It’s a cold hard fact (pun intended) that some of the best hunting opportunities occur during the most miserable weather conditions. It’s also generally agreed that the more time spent in the field the higher the success rate. That all sounds good until that freezing ache grabs you by the toes, then its game over for many outdoorsmen and women. Admittedly, I am one of those cold natured people that wears a sweater in an air-conditioned restaurant during the summer, yet I can spend hours outside during a blizzard.
Thanks to my years of hunting in every climate, I’ve learned a thing or two about surviving the cold, which allows me to hunt longer and ultimately be a lot more successful than I’d be back at camp. I’ve also come to realize that cold sensitivity is not just a gal thing; many men have problems tolerating dropping temps.
Let’s begin with the skin. I don’t take hot baths or showers that open pores and dry skin right before going outdoors in frigid weather. Instead, I bathe the night before, then coat my face and hands with Vaseline or a thick barrier-type protection prior to going outside. A soft, warm, wicking base layer is important. I prefer merino wool or polypropylene — always avoid cotton.
Feet need extra attention to stay comfortable and avoid frostbite. I start with a thin silk or polypropylene liner sock to which I sometimes sprinkle a tiny amount of cayenne pepper or a product containing capsicum. Over the liner, I wear a thick wool diabetic sock. Although I’m not diabetic, I prefer the socks designed with less elastic in the tops that allows better blood circulation to my feet.
Now let’s talk about footwear. I’m not discussing fashion here; I’m talking toe survival, particularly for inactive times like sitting in a deerstand or ice fishing. Give those toes room to wiggle surrounded by a pocket of warm air, and they’ll stay much happier. This can be as simple as buying a larger size of boots, or, if you are a woman, you may want to switch to men’s boots, which have a wider toe box. A flat chemical toe warmer will fit better in these larger boots; however, they require oxygen to do their warming, so expose them to air a few minutes before sticking them in your boots. Insulated boots are the warmest, but I think more important than gram numbers is sole thickness. The thicker the sole, the harder for numbing cold to seep in from the bottom.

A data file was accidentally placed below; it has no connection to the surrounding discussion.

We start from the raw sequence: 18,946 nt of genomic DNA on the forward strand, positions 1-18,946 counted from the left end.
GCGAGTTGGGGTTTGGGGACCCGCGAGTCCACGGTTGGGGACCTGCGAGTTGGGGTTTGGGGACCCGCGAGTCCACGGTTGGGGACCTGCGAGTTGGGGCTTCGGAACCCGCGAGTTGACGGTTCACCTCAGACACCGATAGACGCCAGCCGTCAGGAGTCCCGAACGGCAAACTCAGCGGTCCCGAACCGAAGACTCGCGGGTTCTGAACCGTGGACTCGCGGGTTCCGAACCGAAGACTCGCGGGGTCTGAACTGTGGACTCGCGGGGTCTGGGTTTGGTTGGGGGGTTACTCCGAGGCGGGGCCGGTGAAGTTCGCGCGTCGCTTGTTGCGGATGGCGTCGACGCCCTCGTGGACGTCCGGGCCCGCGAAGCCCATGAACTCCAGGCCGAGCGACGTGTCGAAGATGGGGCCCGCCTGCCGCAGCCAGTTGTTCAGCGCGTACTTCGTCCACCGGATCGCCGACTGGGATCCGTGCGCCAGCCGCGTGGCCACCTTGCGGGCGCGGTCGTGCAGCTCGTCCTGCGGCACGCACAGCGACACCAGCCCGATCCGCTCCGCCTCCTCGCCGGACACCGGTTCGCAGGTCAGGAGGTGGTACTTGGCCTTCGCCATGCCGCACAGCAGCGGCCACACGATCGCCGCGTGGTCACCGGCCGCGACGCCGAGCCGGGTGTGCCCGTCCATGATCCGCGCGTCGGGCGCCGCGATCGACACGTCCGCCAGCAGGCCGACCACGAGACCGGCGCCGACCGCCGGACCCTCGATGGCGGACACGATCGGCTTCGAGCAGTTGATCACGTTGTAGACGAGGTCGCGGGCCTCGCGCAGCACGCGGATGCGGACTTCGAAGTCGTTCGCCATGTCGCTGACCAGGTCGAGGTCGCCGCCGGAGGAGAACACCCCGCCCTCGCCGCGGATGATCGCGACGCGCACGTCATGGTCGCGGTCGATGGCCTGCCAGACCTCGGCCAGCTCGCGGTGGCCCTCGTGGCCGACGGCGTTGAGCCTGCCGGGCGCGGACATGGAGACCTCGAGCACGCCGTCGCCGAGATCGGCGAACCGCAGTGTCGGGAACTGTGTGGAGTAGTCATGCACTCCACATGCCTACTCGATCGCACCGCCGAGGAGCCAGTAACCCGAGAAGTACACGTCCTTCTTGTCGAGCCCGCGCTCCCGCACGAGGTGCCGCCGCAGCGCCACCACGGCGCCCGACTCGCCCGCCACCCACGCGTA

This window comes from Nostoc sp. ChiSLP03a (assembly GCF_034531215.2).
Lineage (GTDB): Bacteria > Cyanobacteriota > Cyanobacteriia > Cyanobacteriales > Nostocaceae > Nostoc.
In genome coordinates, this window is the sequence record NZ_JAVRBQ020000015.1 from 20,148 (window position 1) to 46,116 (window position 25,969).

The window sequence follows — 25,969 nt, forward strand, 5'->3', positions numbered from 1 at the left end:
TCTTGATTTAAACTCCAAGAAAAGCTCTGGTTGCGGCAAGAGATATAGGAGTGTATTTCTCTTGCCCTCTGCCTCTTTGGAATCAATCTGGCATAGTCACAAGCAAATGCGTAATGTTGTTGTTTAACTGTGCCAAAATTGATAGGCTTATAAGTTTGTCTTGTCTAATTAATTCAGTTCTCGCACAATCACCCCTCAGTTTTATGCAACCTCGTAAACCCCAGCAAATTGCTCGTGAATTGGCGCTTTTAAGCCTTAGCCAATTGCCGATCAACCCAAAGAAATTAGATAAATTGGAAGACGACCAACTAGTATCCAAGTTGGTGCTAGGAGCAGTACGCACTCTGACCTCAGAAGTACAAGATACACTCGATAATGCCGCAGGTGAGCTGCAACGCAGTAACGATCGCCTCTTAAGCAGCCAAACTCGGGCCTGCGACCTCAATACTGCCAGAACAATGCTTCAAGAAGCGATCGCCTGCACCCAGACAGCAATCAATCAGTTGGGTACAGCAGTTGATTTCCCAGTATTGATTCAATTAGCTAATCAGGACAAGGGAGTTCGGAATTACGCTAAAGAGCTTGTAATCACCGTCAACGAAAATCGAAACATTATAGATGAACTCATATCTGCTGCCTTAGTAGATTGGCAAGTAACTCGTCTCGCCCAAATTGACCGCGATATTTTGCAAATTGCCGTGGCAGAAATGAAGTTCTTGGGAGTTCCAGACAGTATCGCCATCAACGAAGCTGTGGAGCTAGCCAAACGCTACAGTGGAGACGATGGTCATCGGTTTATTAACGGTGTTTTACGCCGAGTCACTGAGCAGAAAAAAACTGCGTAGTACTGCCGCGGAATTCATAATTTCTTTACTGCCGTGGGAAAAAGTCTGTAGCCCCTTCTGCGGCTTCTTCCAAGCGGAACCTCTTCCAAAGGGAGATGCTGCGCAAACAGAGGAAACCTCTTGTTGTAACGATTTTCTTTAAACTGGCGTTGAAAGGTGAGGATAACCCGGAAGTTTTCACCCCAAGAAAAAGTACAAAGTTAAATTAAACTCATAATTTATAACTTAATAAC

Loose layers trap warm body heat, so I wear a lofty insulating layer over the base. I also chose a size larger than normal and gravitate toward fleece, down, pile, wool or something warm that doesn’t restrict circulation. Next is the protective layer to keep wind and water out while holding warmth inside. Learning to read and interpret clothing tags is so important. Outerwear labeled “windproof” generally has a thin barrier film incorporated usually made from Teflon or a similar material. This works great for blocking wind and cold air from penetrating the outer layer of clothing. Items labeled “waterproof” have this same laminated membrane, but they have also undergone a process called seam sealing where every seam is more than sewn together, it also is covered in the membrane making it airtight and waterproof. This applies to footwear as well.
More tips: Cover your noggin and ears with a thick layer of insulation. Thin gloves have more dexterity but are cold, so I use a hand muff with a couple of heat packs inside. I even have one with a clear window so I can see my phone screen without taking it out. In situations where a muff isn’t practical, I depend on glove mitts with a flip up finger covering for warmth. Fingers keep each other warm, so don’t separate them with thick bulky gloves that also make it impossible to grip, text or pull a trigger. My favorite hand warmer is two freshly boiled eggs placed in my coat pockets before I head out the door on cold mornings. They stay warm a long time, then I have a good snack for later.
A quilted body suit is another option for hours of comfortable sitting, as is a simple lap blanket. A small propane heater designed for such can make a snow covered pop-up blind or shooting house downright cozy on a blustery day.
It helps to have healthy food and a thermos of something warm in your pack. For extended stays, a distraction in the form of a book or electronic device will take your mind off the cold during those inevitable slow times. Perhaps the most important things to ensure you stick with your cold weather outdoor plan is patience, determination and a positive attitude. Happy hunting.